Dr Penny Clark is a Research Fellow Research Fellows for the Net Zero What Works Centre within STEaPP.
How long have you been at STEaPP? What does your role involve?
I’ve been at STEaPP for about five months. I’m one of three part-time Research Fellows who have been brought in to work on launching a Net Zero What Works Centre. This will be a centre which creates, collates, analyses and synthesises evidence for what works when it comes to net zero policy and practice.
What drew you to STEaPP and UCL?
It was actually the role itself which first drew me to STEaPP and UCL. It was hugely exciting for me to be able to work on net zero at a policy/practice level, as I believe that climate change mitigation and adaptation is the biggest global challenge that we face.
Having said that, once I arrived I was impressed and excited by the variety of disciplines in STEaPP, and the innovative and outward-facing approach of UCL in general. I feel very lucky to be part of STEaPP and UCL.
How does your research feed into your teaching (and vice versa)?
I don’t currently teach, though when I’m not in my part-time UCL role, I run my own consultancy and research company, which involves understanding sustainability and impact from an industry perspective. I have really valued how my role at STEaPP has given me a more policy and research-oriented perspective on net zero.
Conversely, the lessons I have learned from running a company have been helpful in working towards launching the Net Zero What Works Centre – tenacity, relationship-building and “spotting the gaps” have been important.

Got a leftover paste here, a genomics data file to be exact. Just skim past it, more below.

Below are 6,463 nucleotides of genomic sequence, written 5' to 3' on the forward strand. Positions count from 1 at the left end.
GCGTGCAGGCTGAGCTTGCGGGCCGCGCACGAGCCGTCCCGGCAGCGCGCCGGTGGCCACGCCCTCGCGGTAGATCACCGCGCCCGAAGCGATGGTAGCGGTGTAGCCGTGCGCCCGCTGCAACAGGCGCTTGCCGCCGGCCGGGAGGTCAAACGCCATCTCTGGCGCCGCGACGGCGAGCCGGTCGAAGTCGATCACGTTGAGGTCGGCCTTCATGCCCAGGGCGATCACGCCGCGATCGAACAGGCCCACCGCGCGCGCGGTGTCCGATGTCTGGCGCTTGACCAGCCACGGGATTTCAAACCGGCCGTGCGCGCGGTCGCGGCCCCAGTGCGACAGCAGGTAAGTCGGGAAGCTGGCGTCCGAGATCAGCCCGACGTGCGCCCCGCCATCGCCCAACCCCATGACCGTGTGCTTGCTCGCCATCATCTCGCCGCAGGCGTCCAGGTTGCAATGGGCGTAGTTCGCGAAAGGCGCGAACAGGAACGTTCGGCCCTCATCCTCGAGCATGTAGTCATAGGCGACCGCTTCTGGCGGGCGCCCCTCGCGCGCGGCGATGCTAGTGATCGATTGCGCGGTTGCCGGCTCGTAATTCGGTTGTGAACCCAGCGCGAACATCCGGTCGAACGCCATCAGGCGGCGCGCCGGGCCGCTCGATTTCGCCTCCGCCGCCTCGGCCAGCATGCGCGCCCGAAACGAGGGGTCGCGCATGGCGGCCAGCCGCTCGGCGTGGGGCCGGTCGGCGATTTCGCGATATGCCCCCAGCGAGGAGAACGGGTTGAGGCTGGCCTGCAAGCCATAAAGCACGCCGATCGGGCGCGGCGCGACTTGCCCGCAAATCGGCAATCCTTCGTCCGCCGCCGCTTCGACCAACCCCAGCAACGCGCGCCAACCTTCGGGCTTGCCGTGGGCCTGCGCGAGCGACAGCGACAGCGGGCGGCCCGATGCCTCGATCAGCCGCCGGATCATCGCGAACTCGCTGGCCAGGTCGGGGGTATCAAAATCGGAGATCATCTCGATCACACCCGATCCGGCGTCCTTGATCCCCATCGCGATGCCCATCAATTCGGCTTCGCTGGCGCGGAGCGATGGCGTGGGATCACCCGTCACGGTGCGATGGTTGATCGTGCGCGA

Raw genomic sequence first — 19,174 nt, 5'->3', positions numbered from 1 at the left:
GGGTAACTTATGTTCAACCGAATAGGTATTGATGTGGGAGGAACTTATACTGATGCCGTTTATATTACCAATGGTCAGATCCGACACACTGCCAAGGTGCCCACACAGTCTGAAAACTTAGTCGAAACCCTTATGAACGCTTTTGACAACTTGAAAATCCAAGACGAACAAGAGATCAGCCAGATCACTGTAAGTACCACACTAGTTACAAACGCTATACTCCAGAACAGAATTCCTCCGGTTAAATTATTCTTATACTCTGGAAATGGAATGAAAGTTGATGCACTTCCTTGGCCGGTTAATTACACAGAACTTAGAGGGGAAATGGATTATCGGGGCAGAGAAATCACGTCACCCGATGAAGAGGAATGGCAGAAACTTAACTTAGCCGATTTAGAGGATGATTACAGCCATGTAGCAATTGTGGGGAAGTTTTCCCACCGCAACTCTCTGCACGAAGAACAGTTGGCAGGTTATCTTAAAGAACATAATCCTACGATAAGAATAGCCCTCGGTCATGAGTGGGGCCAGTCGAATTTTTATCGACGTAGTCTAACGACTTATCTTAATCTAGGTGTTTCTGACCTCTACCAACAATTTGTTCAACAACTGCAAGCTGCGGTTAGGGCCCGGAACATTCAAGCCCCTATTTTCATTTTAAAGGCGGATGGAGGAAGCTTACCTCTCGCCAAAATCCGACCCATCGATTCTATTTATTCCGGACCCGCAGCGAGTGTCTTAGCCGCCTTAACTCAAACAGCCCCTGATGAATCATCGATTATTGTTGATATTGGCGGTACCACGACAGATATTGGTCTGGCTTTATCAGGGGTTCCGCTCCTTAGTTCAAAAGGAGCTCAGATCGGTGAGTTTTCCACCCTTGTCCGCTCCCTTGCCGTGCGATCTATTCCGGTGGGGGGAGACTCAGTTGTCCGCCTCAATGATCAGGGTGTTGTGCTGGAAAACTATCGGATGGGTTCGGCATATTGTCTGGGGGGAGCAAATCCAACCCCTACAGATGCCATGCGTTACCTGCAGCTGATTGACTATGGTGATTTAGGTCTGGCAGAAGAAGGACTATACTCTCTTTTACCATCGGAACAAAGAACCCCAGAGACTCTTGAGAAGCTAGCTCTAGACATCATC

What inspires you?
The vision of a better world, and finding practical ways to get there.
What achievements are you most proud of?
A big moment for me was when I passed my PhD viva. It was a symbol of the work that went into my PhD, which for me was a huge process of confidence-building and coming to understand what it is that I stand for.
There are also some achievements which are harder to articulate, but feel very important too, like the achievement of keeping going when times are hard. I’d wish for anyone who relates to that to recognise it as something to be proud of.
Who influenced you?
Lots of people (an endless list!), but I’ll mention that through past research projects I’ve met quite a few people who live in ecovillages and intentional communities. From them I have gained different perspectives on how we (human beings) fit into and can relate to the world, different ways of doing things, and alternative visions on what a good life looks and feels like.
If you could give one piece of advice to your teenage self, what would it be?
You’re good enough as you are.
What piece of advice would you like to give to a student?
When I did my undergraduate degree, I remember I was sometimes afraid to speak up or ask for help. Now I look back and think of the times that I was in the room with amazing experts, and missed opportunities to learn from them because of that fear... so my advice is: give yourself permission to be curious, try out ideas and ask for help.
Also, a mantra I was taught which you can repeat if you are feeling the sting of your work being critiqued: ‘Feedback is a gift’.
What three words would you use to describe STEaPP?
Interdisciplinary, self-evaluative, character!